“If we judge as good and evil only the things in the power of our own choice, then there is no room left for blaming gods or being hostile to others.”

I interpret this as good leaders take responsibility for their actions and sometimes for the actions of their followers. A strong leader doesn’t throw followers under the bus when something fails, especially when responsibility needs to be taken in a public way. It’s impossible to control events outside of our sphere, but we can control how we react to those events.

“If anyone can refute me‚ show me I’m making a mistake or looking at things from the wrong perspective‚ I’ll gladly change. It’s the truth I’m after.”

This is one of the most important qualities a leader should have: the ability to listen and learn from others when you may be wrong. One person can’t always be right, and it is important for all members of a team to be able to listen to each other, especially the leader.

YEEKENG YANG, digital media design specialist, Credit Union National Association.

NEXT: 3 'red thread' questions

3 ‘red thread’ questions 

 Maybe, just maybe, you don't have to love all of your job, Marcus Buckingham hints in his new book, “Love + Work.”

Watch for those signals that indicate where and when you're at your best―feeling the most creative and strongest in your actions.

When you sink so deeply and thoroughly into a project that time flies by and you haven't looked up for what seems to be hours? You've found your “red thread.”

Buckingham asks 11 “red thread” questions so you can consistently weave these experiences into your work. Try these three to get started on your “Love + Work” journey.

When was the last time:

  • Someone had to tear you away from what you were doing?
  • You surprised yourself by how well you did?
  • You wanted the activity to never end?

He admits that “love” and “work” don't typically go together.

Mayo Clinic's recent research of medical professionals revealed that 20% is the threshold. Spend at least 20% of your time at work performing specific duties you love and you're less likely to experience burnout.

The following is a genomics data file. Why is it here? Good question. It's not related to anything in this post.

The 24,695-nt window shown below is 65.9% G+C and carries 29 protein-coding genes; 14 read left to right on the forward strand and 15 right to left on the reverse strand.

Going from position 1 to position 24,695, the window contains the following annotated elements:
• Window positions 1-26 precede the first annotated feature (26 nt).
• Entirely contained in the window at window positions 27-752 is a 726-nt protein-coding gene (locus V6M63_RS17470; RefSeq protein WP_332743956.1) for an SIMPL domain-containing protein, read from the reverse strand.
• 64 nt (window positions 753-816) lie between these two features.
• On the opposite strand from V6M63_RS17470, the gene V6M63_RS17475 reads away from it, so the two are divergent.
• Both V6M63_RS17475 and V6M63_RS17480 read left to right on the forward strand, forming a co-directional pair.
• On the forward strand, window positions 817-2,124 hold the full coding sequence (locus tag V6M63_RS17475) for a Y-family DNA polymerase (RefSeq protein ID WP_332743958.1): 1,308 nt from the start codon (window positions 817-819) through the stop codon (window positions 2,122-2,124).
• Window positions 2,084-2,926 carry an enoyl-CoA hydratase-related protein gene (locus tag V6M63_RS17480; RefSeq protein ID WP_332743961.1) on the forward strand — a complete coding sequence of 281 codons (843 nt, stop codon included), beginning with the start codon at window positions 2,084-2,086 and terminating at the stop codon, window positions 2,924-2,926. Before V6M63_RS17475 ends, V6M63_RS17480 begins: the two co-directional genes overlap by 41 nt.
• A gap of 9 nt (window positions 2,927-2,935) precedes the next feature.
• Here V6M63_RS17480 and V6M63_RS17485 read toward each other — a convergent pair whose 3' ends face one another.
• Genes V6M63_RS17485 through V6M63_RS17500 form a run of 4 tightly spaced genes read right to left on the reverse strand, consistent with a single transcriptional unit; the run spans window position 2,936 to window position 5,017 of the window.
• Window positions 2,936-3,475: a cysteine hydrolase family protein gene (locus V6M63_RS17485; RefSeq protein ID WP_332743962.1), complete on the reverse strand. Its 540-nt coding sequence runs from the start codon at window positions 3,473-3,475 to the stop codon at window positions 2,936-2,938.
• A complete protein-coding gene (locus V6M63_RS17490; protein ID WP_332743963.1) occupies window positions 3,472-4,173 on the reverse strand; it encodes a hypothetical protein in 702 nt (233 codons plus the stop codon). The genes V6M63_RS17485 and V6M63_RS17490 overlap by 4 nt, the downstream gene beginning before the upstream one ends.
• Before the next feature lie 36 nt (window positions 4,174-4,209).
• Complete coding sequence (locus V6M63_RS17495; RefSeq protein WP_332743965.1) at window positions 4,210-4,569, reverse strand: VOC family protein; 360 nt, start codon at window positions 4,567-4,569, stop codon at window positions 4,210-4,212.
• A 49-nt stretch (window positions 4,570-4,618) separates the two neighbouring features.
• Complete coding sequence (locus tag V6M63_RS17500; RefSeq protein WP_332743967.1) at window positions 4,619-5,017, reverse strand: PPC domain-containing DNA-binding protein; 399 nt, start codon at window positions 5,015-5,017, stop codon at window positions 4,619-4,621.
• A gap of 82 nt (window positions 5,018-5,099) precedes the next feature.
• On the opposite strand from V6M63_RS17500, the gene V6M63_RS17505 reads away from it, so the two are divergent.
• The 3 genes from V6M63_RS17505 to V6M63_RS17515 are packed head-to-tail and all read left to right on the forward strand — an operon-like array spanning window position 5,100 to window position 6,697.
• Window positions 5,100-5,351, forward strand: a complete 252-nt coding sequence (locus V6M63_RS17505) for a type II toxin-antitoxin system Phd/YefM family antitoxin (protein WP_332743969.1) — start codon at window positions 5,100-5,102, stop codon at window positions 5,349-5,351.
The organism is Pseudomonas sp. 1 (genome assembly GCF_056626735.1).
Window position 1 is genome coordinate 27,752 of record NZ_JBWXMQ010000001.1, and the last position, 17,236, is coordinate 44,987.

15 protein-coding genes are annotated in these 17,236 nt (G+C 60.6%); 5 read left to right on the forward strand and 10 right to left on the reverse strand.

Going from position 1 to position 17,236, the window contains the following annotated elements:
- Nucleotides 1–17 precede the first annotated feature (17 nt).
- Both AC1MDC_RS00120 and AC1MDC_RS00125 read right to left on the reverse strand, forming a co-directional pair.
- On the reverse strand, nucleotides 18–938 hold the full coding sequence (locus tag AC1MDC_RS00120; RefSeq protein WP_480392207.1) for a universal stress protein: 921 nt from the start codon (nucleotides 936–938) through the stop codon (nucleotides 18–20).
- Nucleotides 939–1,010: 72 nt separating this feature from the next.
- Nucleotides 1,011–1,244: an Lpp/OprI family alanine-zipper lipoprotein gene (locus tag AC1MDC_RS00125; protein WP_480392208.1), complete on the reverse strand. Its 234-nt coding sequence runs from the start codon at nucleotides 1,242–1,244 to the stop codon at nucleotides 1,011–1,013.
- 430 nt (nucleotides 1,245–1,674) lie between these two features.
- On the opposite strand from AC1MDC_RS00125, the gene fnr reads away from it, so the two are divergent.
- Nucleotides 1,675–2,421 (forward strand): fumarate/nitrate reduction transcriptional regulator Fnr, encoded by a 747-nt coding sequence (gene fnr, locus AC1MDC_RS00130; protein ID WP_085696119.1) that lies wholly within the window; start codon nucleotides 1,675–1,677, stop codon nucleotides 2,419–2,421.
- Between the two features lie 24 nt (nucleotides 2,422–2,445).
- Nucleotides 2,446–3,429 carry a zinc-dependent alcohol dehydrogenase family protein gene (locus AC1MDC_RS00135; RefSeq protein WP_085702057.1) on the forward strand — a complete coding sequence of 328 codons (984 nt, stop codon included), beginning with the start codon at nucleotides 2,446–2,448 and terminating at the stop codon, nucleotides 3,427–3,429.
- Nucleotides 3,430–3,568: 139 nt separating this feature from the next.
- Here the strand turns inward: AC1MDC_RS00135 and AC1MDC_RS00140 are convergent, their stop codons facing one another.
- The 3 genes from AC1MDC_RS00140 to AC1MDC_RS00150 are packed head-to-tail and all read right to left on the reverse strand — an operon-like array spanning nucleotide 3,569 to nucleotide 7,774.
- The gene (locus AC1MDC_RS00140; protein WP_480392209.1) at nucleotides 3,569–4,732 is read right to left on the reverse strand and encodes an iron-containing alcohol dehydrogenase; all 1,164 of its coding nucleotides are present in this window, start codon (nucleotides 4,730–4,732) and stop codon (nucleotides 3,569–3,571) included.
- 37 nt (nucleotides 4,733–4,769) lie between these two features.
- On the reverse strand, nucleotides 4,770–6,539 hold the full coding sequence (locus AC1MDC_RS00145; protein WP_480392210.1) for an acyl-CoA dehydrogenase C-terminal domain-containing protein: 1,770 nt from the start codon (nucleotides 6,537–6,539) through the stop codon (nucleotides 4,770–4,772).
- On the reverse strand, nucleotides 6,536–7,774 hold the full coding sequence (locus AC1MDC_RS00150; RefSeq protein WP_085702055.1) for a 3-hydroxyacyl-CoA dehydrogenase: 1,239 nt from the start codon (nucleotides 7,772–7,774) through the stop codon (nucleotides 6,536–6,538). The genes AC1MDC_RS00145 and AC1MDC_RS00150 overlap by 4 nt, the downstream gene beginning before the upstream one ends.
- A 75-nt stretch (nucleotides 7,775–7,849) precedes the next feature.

“How you feel at work―whether your work is uplifting or soul-destroying, whether it fulfills you or empties you out, whether it makes you feel valued or utterly useless―all of it will be experienced most keenly at home, by you and the ones you love.”

As Buckingham says, “Anything of value you offer to others is your work.”

MICHELLE WILLITS, publisher, Credit Union National Association.

NEXT: Small changes, big results

Small changes, big results

I picked up “Atomic Habits” by James Clear shortly after its 2018 release, and it migrated from nightstand to coffee table to book shelf—and finally to a Florida beach, where reading ensued and procrastination ceased.

Still working on that particular habit.

Atomic Habits offers a framework for improvement by making small changes that ultimately yield desired results. While much of the book addresses personal habits and goals, the business applications are obvious: incremental positive steps can lead to impressive gains.

Clear offers four laws of behavior change to build better habits:

  1. Cue: Make it obvious.
  2. Craving: Make it attractive.
  3. Response: Make it easy.
  4. Reward: Make it satisfying.

The end goal is to make desired habits easy and effortless to adopt. 

Some insights from Atomic Habits: 

  • Create or remove environmental cues. Make cues for good habits obvious and those of bad habits invisible.